COLORADO SPRINGS, Colo. (KKTV) While you're pumping gas, you may unwittingly be falling victim to crime.
State of the art skimmers, made in Russia, have been attached to credit card machines at 16 gas stations in Colorado Springs, Fountain, Monument and greater El Paso County over the last year and a half.
Authorities in Pueblo, Pueblo County, Teller County, Fremont County, Woodland Park and Canon City say they have not see any skimmer activity at area gas stations in that same time frame.
Think they're easy to spot? Think again: crooks are now unlocking the face plate of the pump and attaching a skimmer to the inside.
"This is the first I've learned it's on the inside," said customer John Kimmel. "I always thought I was sharp enough to see them."
Colorado Springs police Detective Wayne Lambert says even if you got a peek at the inside of the face plate, they're hard to see.
"One's wired in here now," Lambert told 11 Call For Action investigator Betty Sexton. "With some of the other gray ribbon wiring, it's hard to spot."
Lambert said up to 2,000 credit card numbers can be collected once a crook attaches a skimmer.
"Locally, we're seeing [crooks] return and remove the skimmers. Some of these do have Bluetooth capabilities where a person could drive up next to the pump and download the information wirelessly."
Despite the sophisticated methods, these crooks can still get caught. Lambert says surveillance cameras helped identify two skimming suspects, 38-year-old Alexy Lopez Angel Bello and 30-year-old Jany Yusdelki de Oca. Both are from Florida, but have family ties to Colorado Springs. The suspects have yet to be located, but detectives found their rental homes. Inside, plenty of incriminating evidence.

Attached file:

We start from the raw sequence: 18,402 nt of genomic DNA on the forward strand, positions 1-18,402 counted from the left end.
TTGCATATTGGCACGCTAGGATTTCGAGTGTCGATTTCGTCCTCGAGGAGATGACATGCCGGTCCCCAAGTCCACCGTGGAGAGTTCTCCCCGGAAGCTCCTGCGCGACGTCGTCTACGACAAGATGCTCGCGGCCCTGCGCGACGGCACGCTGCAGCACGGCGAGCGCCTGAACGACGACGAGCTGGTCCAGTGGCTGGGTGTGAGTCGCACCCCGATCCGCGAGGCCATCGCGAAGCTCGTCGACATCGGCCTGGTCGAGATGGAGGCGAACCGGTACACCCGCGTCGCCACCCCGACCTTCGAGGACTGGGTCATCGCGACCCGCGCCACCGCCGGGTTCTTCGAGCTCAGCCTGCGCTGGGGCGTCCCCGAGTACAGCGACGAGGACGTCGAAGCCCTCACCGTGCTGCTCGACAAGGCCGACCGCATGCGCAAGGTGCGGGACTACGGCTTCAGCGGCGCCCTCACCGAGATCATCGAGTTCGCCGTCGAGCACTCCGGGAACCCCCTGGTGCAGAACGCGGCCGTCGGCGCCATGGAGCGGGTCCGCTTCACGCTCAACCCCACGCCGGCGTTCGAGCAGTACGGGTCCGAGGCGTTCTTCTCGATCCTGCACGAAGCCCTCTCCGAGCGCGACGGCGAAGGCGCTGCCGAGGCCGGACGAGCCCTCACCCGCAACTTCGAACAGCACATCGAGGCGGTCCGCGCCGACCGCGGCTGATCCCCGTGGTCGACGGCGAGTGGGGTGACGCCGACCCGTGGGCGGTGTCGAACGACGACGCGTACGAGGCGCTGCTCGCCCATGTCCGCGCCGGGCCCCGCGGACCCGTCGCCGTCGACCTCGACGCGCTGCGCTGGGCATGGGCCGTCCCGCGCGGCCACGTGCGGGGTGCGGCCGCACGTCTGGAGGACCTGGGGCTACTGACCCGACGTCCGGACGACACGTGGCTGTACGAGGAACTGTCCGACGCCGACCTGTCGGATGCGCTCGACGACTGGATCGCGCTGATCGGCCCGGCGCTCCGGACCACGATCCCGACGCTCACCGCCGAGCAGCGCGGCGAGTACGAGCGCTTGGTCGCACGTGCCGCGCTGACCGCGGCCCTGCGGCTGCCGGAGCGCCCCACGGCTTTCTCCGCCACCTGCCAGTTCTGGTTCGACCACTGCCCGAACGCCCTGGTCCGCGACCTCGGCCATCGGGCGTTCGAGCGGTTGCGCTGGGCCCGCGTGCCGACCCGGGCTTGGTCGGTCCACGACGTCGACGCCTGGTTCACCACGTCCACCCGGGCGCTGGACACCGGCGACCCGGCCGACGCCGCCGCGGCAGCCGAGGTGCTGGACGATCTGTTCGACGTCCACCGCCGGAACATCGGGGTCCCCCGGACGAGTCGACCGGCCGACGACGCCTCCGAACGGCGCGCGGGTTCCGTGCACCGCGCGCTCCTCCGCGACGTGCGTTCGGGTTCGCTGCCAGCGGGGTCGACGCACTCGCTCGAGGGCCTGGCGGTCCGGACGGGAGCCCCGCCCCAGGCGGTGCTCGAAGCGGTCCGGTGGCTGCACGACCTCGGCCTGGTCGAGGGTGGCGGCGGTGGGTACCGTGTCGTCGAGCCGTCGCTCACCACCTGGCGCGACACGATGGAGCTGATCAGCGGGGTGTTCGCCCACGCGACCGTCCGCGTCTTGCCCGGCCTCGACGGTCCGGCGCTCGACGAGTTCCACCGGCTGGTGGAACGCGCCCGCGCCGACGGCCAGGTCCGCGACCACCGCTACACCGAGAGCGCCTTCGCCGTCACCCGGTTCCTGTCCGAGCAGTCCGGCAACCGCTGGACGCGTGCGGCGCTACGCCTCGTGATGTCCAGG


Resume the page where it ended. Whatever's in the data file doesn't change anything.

"Credit card writers, blank credit cards, files, software that they use to rewrite this," Lambert said.
While police work to stop the suspects, some stores and gas stations are now taking extra precautions. King Soopers says their pumps have never had any crimes related to skimming. Jim Grodotski told Sexton they regularly check their pumps, and unlike some places, they don't use just one universal key.
Western Convenience and Kum and Go say they also take precautions to help protect credit card information at the pump.
Lambert says he'd like to see other gas stations take more precautions, even put tape over the keyholes so customers can see if someone tried to tamper with them.
"Make it a little more difficult, then the suspects would move on to another station where it's easier to break into."
Even your chip card can't help you at the pump, because chip card readers haven't been installed yet. Lambert says look for that to change, perhaps by fall. In the meantime, he suggests using cash. If you're not willing to go inside, use the interior pumps that are closest to the clerk.
"I would not purchase gas on the outside pumps. All of the 16 that we've recovered were on outside pumps and not the inside ones where the clerk can see what's going on," Lambert said.
Another suggestion: talk to workers at the place where you buy your gas and ask about the precautions they take. If they're not tough enough, buy your gas somewhere else.